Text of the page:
Asset protection has become a common goal of estate planning. Asset protection trusts come in many different forms and can be used to protect property for your use and benefit as well as for the use and benefit of your family.
Some common long-term planning objectives of farming and ranching families are to keep the property in the family, maintain the operations even if it means creating multiple streams of income for financial support, and passing it all down to the next generation. Working with farm and ranch owners to accomplish all of this can be a challenge. Here are a few issues to consider in this process.
As soon as people find out what area of law I practice, they usually say, “I don’t know if I need a trust.” My response to them varies, but always ends with, “I am certain that you need a Health Care Directive.” Their eyes widen when I provide the following reasons:
Who Needs a Prenup?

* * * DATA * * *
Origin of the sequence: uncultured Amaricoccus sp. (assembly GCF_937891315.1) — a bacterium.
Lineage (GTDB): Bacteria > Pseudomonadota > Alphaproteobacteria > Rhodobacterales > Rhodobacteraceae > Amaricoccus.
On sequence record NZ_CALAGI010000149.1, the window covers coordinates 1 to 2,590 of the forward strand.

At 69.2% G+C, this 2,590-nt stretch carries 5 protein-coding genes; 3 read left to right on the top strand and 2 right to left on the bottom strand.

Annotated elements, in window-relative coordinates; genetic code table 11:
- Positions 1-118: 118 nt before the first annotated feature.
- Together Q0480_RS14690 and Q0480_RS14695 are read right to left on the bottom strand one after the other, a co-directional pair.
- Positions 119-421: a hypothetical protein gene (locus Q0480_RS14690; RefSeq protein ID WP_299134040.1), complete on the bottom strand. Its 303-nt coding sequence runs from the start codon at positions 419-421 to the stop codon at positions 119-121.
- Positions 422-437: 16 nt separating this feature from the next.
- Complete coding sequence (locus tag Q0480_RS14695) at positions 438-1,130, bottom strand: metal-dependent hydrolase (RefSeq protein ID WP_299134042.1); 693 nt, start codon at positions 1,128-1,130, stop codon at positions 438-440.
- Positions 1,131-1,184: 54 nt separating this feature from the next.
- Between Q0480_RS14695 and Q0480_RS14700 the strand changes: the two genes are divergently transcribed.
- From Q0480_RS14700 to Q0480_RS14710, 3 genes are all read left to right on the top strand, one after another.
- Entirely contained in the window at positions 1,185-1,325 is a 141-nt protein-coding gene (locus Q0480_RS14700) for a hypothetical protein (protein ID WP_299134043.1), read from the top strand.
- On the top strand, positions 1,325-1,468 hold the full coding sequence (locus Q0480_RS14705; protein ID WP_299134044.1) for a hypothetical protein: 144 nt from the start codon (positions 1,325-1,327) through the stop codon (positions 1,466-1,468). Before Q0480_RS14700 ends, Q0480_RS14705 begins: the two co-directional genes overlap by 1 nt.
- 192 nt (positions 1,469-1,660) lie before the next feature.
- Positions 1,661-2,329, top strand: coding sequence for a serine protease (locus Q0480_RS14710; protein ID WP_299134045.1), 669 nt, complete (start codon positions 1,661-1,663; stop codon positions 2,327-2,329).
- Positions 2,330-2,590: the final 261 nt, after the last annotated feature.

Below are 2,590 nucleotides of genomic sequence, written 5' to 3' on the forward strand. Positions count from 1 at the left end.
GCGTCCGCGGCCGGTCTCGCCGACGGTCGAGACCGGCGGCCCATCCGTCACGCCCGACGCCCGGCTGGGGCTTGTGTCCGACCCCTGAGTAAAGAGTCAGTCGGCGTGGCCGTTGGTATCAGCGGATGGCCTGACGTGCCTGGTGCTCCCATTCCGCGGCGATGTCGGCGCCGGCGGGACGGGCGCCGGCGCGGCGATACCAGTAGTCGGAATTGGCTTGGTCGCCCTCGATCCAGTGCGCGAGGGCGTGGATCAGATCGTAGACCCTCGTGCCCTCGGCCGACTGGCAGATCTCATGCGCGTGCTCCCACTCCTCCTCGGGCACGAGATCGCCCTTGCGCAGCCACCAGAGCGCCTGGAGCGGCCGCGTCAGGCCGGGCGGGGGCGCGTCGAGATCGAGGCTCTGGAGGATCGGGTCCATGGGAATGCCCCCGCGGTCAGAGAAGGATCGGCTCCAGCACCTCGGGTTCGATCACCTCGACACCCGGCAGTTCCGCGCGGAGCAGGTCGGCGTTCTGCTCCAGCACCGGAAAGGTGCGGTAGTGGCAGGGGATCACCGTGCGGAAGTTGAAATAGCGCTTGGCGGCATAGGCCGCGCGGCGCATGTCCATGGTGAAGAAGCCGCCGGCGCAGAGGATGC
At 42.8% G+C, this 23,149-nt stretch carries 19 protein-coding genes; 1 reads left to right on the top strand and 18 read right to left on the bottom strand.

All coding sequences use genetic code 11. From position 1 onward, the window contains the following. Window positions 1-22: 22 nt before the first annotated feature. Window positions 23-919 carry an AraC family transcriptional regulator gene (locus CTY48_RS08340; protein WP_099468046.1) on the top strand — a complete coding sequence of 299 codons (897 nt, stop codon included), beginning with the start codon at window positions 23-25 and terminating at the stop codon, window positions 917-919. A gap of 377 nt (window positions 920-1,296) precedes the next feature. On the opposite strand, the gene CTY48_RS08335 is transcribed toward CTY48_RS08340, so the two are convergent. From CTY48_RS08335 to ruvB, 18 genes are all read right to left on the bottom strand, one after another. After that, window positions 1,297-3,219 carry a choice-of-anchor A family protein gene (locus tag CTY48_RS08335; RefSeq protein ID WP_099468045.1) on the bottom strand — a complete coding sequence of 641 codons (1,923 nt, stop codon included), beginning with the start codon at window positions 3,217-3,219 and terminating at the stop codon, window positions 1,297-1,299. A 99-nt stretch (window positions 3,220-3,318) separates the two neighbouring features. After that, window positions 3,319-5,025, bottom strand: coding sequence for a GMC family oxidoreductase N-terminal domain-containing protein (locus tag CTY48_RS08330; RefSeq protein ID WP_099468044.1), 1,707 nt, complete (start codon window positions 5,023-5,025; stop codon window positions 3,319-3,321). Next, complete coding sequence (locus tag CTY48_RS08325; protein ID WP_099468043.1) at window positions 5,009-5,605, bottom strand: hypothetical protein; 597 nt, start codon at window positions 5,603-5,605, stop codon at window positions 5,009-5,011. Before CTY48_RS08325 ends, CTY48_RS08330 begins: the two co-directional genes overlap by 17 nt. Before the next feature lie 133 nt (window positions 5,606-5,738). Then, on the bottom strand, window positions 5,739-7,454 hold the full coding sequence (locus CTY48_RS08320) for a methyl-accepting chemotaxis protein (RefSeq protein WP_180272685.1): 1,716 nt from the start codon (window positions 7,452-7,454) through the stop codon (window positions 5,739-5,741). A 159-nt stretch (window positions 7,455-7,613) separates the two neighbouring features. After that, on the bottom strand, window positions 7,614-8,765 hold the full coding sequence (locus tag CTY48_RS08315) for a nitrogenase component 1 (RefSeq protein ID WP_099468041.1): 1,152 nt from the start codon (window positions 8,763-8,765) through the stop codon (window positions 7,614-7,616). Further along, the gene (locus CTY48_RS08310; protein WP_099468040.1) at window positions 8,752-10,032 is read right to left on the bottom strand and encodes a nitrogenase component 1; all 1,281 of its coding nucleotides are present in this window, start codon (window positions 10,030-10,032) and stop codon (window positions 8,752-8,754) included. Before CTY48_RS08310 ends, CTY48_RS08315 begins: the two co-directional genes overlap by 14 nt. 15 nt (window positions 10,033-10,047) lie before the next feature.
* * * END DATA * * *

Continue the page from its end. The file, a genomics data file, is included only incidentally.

Premarital agreements can be useful for a party who wants to protect separate assets, such as family wealth from disputes on death or divorce, a party who has a professional practice or other service business and wants to avoid or limit a community interest in it, a party who wants to protect children from a previous marriage, or when the other party has substantial debt, or a support obligation from a prior marriage, and even when a party who wants to opt out of the community property or equitable distribution regimes in place in a given State.
The digital world is growing rapidly. Are you prepared for how your digital assets are handled after you are gone?